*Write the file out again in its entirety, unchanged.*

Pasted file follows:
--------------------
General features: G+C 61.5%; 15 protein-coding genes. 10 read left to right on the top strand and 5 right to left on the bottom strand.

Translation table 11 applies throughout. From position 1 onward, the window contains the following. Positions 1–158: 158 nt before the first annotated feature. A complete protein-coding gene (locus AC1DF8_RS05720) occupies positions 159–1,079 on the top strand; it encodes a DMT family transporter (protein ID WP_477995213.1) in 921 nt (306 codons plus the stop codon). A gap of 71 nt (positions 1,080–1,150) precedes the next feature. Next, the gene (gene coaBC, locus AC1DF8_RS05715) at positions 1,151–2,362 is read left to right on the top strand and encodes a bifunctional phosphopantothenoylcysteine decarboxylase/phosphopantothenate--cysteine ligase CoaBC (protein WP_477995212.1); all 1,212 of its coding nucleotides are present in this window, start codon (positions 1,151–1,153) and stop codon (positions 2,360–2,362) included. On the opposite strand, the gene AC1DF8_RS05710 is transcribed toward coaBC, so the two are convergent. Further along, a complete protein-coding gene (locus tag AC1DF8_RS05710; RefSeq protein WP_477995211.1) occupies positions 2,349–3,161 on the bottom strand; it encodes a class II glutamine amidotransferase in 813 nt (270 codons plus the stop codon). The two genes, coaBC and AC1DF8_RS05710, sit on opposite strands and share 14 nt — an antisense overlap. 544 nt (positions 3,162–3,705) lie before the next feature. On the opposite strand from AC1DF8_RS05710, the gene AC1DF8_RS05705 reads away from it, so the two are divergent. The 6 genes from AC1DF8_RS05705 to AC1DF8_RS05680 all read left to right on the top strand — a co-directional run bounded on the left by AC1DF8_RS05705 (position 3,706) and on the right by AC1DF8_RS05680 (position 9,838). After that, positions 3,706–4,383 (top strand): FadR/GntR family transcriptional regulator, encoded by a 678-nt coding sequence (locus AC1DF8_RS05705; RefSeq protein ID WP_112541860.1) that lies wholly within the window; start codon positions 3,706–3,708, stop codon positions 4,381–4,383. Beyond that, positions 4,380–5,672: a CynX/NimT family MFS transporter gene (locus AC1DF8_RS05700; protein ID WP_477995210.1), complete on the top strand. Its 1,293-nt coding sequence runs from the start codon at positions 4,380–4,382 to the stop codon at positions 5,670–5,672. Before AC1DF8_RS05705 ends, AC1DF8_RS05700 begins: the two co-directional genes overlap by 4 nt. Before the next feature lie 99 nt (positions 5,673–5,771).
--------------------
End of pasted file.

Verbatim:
General features: G+C 61.5%; 15 protein-coding genes. 10 read left to right on the top strand and 5 right to left on the bottom strand.

Translation table 11 applies throughout. From position 1 onward, the window contains the following. Positions 1–158: 158 nt before the first annotated feature. A complete protein-coding gene (locus AC1DF8_RS05720) occupies positions 159–1,079 on the top strand; it encodes a DMT family transporter (protein ID WP_477995213.1) in 921 nt (306 codons plus the stop codon). A gap of 71 nt (positions 1,080–1,150) precedes the next feature. Next, the gene (gene coaBC, locus AC1DF8_RS05715) at positions 1,151–2,362 is read left to right on the top strand and encodes a bifunctional phosphopantothenoylcysteine decarboxylase/phosphopantothenate--cysteine ligase CoaBC (protein WP_477995212.1); all 1,212 of its coding nucleotides are present in this window, start codon (positions 1,151–1,153) and stop codon (positions 2,360–2,362) included. On the opposite strand, the gene AC1DF8_RS05710 is transcribed toward coaBC, so the two are convergent. Further along, a complete protein-coding gene (locus tag AC1DF8_RS05710; RefSeq protein WP_477995211.1) occupies positions 2,349–3,161 on the bottom strand; it encodes a class II glutamine amidotransferase in 813 nt (270 codons plus the stop codon). The two genes, coaBC and AC1DF8_RS05710, sit on opposite strands and share 14 nt — an antisense overlap. 544 nt (positions 3,162–3,705) lie before the next feature. On the opposite strand from AC1DF8_RS05710, the gene AC1DF8_RS05705 reads away from it, so the two are divergent. The 6 genes from AC1DF8_RS05705 to AC1DF8_RS05680 all read left to right on the top strand — a co-directional run bounded on the left by AC1DF8_RS05705 (position 3,706) and on the right by AC1DF8_RS05680 (position 9,838). After that, positions 3,706–4,383 (top strand): FadR/GntR family transcriptional regulator, encoded by a 678-nt coding sequence (locus AC1DF8_RS05705; RefSeq protein ID WP_112541860.1) that lies wholly within the window; start codon positions 3,706–3,708, stop codon positions 4,381–4,383. Beyond that, positions 4,380–5,672: a CynX/NimT family MFS transporter gene (locus AC1DF8_RS05700; protein ID WP_477995210.1), complete on the top strand. Its 1,293-nt coding sequence runs from the start codon at positions 4,380–4,382 to the stop codon at positions 5,670–5,672. Before AC1DF8_RS05705 ends, AC1DF8_RS05700 begins: the two co-directional genes overlap by 4 nt. Before the next feature lie 99 nt (positions 5,673–5,771).